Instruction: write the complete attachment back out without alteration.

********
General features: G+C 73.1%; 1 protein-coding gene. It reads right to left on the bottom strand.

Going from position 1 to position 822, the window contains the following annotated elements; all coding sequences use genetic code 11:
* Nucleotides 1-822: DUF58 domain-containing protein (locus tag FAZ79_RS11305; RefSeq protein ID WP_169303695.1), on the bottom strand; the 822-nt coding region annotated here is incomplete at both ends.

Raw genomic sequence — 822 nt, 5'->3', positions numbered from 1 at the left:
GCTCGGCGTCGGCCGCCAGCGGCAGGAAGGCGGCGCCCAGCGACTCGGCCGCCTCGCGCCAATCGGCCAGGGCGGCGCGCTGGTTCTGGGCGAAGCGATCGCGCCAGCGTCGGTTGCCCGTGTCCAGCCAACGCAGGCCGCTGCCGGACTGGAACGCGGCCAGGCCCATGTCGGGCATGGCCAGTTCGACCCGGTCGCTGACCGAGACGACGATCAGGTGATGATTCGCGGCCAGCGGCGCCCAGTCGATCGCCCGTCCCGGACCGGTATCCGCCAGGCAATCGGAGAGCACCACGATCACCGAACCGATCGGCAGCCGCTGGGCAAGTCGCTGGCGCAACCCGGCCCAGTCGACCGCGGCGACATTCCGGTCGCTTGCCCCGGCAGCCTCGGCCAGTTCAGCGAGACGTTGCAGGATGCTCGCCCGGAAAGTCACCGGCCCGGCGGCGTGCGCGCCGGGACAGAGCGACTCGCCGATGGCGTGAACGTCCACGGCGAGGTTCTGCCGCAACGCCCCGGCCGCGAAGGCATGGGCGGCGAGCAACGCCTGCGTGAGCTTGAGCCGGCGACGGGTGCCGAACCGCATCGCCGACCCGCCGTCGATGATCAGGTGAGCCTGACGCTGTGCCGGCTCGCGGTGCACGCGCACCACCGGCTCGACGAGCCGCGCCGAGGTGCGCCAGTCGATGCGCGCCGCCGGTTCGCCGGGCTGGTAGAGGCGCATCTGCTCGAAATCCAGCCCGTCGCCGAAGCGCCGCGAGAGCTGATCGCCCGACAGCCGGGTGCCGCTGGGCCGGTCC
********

General features: G+C 73.1%; 1 protein-coding gene. It reads right to left on the bottom strand.

Going from position 1 to position 822, the window contains the following annotated elements; all coding sequences use genetic code 11:
* Nucleotides 1-822: DUF58 domain-containing protein (locus tag FAZ79_RS11305; RefSeq protein ID WP_169303695.1), on the bottom strand; the 822-nt coding region annotated here is incomplete at both ends.

Raw genomic sequence — 822 nt, 5'->3', positions numbered from 1 at the left:
GCTCGGCGTCGGCCGCCAGCGGCAGGAAGGCGGCGCCCAGCGACTCGGCCGCCTCGCGCCAATCGGCCAGGGCGGCGCGCTGGTTCTGGGCGAAGCGATCGCGCCAGCGTCGGTTGCCCGTGTCCAGCCAACGCAGGCCGCTGCCGGACTGGAACGCGGCCAGGCCCATGTCGGGCATGGCCAGTTCGACCCGGTCGCTGACCGAGACGACGATCAGGTGATGATTCGCGGCCAGCGGCGCCCAGTCGATCGCCCGTCCCGGACCGGTATCCGCCAGGCAATCGGAGAGCACCACGATCACCGAACCGATCGGCAGCCGCTGGGCAAGTCGCTGGCGCAACCCGGCCCAGTCGACCGCGGCGACATTCCGGTCGCTTGCCCCGGCAGCCTCGGCCAGTTCAGCGAGACGTTGCAGGATGCTCGCCCGGAAAGTCACCGGCCCGGCGGCGTGCGCGCCGGGACAGAGCGACTCGCCGATGGCGTGAACGTCCACGGCGAGGTTCTGCCGCAACGCCCCGGCCGCGAAGGCATGGGCGGCGAGCAACGCCTGCGTGAGCTTGAGCCGGCGACGGGTGCCGAACCGCATCGCCGACCCGCCGTCGATGATCAGGTGAGCCTGACGCTGTGCCGGCTCGCGGTGCACGCGCACCACCGGCTCGACGAGCCGCGCCGAGGTGCGCCAGTCGATGCGCGCCGCCGGTTCGCCGGGCTGGTAGAGGCGCATCTGCTCGAAATCCAGCCCGTCGCCGAAGCGCCGCGAGAGCTGATCGCCCGACAGCCGGGTGCCGCTGGGCCGGTCC